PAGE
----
As a staff photographer at the Los Angles Times, the majority of my assignments are celebrity portraits, often taken in non-descript hotel rooms during harried press junkets. Eight years of trying to photograph as many different looks as possible in the 5-to-10-minute windows we’re granted, usually without an assistant, have given me plenty of practice for the chaos that comes with a major film festival.
This year marked our fourth L.A. Times photo studio at the Sundance Film Festival. Celebrities and their entourages file through our studio nonstop over the first five days of the festival and one of the biggest challenges I feel every year is creating a body of work that sits apart from what the other publications are doing in the same environment.
In addition to using my Canon digital cameras, this year I went with a process I’ve fallen back in love with: an oldie-but-goodie in my vintage Polaroid Land Camera 180 and the one-of-a-kind instant print created with Fuji FP-100c. Using this film takes me back to being a kid and watching the image develop after it came out of an old SX-70.
Ripping the top off a box of film, loading the 10-pack of prints into the Land Camera, locking the back, pulling the black paper out to ready the first print; convincing my subject to, “hold right there!” Trying my best to focus and then, a little ‘click,’ to capture the moment in front of me.
This current love affair began in July 2015, when we pulled off our first studio at Comic-Con in San Diego. Wanting to try something unique to add to our digital coverage, I shot a set of these “Polaroid-style” portraits, which were a hit with our subjects.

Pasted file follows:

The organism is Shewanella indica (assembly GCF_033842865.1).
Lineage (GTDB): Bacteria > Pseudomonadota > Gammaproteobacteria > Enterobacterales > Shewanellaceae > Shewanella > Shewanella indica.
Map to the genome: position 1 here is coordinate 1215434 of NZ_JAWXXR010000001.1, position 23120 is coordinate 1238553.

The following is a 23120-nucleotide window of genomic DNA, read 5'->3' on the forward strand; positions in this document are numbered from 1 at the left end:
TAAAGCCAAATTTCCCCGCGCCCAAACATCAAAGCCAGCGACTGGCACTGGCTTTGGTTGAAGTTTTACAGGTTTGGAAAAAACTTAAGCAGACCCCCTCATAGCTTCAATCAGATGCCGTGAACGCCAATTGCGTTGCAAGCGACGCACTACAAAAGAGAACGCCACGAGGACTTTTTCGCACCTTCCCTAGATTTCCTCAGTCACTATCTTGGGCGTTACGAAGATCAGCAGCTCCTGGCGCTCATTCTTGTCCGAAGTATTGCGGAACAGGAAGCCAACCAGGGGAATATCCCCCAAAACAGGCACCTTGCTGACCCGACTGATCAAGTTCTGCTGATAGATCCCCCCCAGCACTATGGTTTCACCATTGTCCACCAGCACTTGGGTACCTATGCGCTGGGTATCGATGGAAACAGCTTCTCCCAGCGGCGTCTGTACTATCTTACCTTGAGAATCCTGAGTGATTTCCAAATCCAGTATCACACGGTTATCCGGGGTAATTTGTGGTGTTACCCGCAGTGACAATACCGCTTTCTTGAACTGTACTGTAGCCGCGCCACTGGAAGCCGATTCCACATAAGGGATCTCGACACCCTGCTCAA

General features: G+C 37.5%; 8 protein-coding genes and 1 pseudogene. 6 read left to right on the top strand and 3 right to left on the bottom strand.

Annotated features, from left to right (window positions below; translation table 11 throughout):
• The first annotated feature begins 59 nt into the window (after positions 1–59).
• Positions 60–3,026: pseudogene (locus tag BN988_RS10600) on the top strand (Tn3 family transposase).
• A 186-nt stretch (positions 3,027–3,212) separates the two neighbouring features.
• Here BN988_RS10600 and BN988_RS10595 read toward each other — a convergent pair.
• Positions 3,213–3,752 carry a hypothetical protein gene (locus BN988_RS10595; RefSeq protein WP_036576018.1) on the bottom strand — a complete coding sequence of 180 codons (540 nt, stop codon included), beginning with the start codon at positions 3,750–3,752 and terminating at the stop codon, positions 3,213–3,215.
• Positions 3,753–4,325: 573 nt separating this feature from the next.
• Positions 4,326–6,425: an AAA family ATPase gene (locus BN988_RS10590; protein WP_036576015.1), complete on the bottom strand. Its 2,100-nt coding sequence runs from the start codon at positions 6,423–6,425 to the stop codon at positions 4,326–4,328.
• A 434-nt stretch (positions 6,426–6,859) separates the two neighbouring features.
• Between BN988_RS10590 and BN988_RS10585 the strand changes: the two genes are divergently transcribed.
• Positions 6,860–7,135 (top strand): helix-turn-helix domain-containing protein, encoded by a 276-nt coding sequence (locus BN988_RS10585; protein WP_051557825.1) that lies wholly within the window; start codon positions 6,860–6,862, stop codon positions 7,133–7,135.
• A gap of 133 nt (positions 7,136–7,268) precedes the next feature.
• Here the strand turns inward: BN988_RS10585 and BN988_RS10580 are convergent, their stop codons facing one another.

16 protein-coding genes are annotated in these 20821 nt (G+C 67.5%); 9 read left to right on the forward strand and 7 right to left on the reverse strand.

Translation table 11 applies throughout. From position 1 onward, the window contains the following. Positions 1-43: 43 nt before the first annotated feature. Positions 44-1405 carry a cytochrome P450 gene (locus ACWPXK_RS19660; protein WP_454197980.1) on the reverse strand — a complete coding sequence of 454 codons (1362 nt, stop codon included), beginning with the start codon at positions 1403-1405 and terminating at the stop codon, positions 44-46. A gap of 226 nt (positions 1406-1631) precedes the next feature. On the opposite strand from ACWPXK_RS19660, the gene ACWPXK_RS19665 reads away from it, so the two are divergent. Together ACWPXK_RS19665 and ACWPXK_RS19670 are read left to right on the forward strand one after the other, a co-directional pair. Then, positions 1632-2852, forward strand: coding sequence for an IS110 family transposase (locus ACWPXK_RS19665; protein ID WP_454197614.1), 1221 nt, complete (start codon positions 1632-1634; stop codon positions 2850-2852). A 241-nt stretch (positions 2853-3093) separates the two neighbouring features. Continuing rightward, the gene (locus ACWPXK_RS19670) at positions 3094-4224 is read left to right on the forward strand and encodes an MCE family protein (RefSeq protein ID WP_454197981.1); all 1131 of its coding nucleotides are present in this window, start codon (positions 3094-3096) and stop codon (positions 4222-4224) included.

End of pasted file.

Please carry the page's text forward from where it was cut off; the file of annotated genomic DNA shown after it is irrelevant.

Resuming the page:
Next we tackled the Toronto International Film Festival in the fall of 2015 with the process, to an even bigger response — word spread and publicists and subjects began asking to do a “polaroid” when they entered our space.
Going into Sundance 2016 planning mode, I knew the space I’d be working in and planned for a window option where I could utilize the Land Camera. My sync port has been temperamental, so I’ve only been shooting in ambient light, utilizing gels when needed (Toronto). Our studio had a 10’x12’ space for groups, a second position with 4’x8’ moveable background singles and wanting a “different” look for my third/window position, I scoured my house and gently convinced my wife to let me use her antique farm table as a prop. Happy to say, the 100-year-old prop it made it there and back, with only ONE subject deciding to sit on it (Nick Jonas), which I allowed, because it worked!
The background was painted by the production company who helped build our space and we used a 4’x8’ white foam core for fill on the left side of the frame. Because instant prints are wet after pulling them and collect dust immediately, I waited until the end of each day to pull and then copy them with my Canon 5D Mark III and a 100mm macro.
In my daily shooting of portraits, I rarely use a tripod, mainly because I prefer to stay as fluid as possible. But utilizing one becomes a necessity when using my Land Camera because of longer exposures. In the pandemonium of these festival environments, I’ve grown to appreciate this slower process. It has a calming effect, as much for the subjects as it does for me. It gives everyone a chance to take a breath, slow down and to collaborate on making one or two frames that hopefully stand apart. I’ve always maintained that successful portraits are dependent on collaboration and having this “film” on hand has helped me create an extra set of pictures that I’m really proud of.
You can find more of Clendenin’s work on his website